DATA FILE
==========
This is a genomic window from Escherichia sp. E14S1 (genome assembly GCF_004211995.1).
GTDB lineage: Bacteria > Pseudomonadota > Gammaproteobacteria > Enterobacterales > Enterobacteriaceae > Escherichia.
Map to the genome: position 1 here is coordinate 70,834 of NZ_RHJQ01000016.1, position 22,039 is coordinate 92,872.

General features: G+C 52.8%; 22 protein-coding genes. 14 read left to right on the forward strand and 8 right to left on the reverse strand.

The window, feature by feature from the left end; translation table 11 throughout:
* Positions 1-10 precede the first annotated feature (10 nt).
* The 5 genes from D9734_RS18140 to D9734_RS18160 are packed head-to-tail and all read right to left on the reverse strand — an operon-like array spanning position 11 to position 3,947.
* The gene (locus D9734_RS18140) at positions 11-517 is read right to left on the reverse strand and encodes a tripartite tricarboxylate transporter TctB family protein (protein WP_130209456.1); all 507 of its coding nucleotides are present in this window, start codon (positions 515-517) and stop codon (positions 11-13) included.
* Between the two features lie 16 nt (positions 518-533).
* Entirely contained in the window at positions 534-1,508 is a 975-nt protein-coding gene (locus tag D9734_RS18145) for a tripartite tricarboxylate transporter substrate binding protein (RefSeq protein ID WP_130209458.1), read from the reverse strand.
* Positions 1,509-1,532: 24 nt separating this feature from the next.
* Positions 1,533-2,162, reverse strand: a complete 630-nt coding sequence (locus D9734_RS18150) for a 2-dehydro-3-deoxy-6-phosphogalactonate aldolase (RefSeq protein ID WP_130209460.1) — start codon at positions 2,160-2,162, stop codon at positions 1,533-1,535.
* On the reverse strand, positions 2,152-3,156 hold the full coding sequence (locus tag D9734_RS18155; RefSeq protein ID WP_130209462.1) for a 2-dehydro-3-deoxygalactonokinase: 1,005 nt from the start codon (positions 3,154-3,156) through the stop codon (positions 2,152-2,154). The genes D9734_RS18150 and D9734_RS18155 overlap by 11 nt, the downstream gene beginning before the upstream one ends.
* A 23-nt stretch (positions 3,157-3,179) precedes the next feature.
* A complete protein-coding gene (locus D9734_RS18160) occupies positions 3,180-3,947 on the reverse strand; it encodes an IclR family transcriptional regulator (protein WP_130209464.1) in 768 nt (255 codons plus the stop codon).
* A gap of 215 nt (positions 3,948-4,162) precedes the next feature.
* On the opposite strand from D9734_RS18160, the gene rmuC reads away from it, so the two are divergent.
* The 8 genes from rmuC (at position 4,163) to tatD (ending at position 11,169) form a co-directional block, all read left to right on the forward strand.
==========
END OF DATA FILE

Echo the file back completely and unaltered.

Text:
This is a genomic window from Escherichia sp. E14S1 (genome assembly GCF_004211995.1).
GTDB lineage: Bacteria > Pseudomonadota > Gammaproteobacteria > Enterobacterales > Enterobacteriaceae > Escherichia.
Map to the genome: position 1 here is coordinate 70,834 of NZ_RHJQ01000016.1, position 22,039 is coordinate 92,872.

General features: G+C 52.8%; 22 protein-coding genes. 14 read left to right on the forward strand and 8 right to left on the reverse strand.

The window, feature by feature from the left end; translation table 11 throughout:
* Positions 1-10 precede the first annotated feature (10 nt).
* The 5 genes from D9734_RS18140 to D9734_RS18160 are packed head-to-tail and all read right to left on the reverse strand — an operon-like array spanning position 11 to position 3,947.
* The gene (locus D9734_RS18140) at positions 11-517 is read right to left on the reverse strand and encodes a tripartite tricarboxylate transporter TctB family protein (protein WP_130209456.1); all 507 of its coding nucleotides are present in this window, start codon (positions 515-517) and stop codon (positions 11-13) included.
* Between the two features lie 16 nt (positions 518-533).
* Entirely contained in the window at positions 534-1,508 is a 975-nt protein-coding gene (locus tag D9734_RS18145) for a tripartite tricarboxylate transporter substrate binding protein (RefSeq protein ID WP_130209458.1), read from the reverse strand.
* Positions 1,509-1,532: 24 nt separating this feature from the next.
* Positions 1,533-2,162, reverse strand: a complete 630-nt coding sequence (locus D9734_RS18150) for a 2-dehydro-3-deoxy-6-phosphogalactonate aldolase (RefSeq protein ID WP_130209460.1) — start codon at positions 2,160-2,162, stop codon at positions 1,533-1,535.
* On the reverse strand, positions 2,152-3,156 hold the full coding sequence (locus tag D9734_RS18155; RefSeq protein ID WP_130209462.1) for a 2-dehydro-3-deoxygalactonokinase: 1,005 nt from the start codon (positions 3,154-3,156) through the stop codon (positions 2,152-2,154). The genes D9734_RS18150 and D9734_RS18155 overlap by 11 nt, the downstream gene beginning before the upstream one ends.
* A 23-nt stretch (positions 3,157-3,179) precedes the next feature.
* A complete protein-coding gene (locus D9734_RS18160) occupies positions 3,180-3,947 on the reverse strand; it encodes an IclR family transcriptional regulator (protein WP_130209464.1) in 768 nt (255 codons plus the stop codon).
* A gap of 215 nt (positions 3,948-4,162) precedes the next feature.
* On the opposite strand from D9734_RS18160, the gene rmuC reads away from it, so the two are divergent.
* The 8 genes from rmuC (at position 4,163) to tatD (ending at position 11,169) form a co-directional block, all read left to right on the forward strand.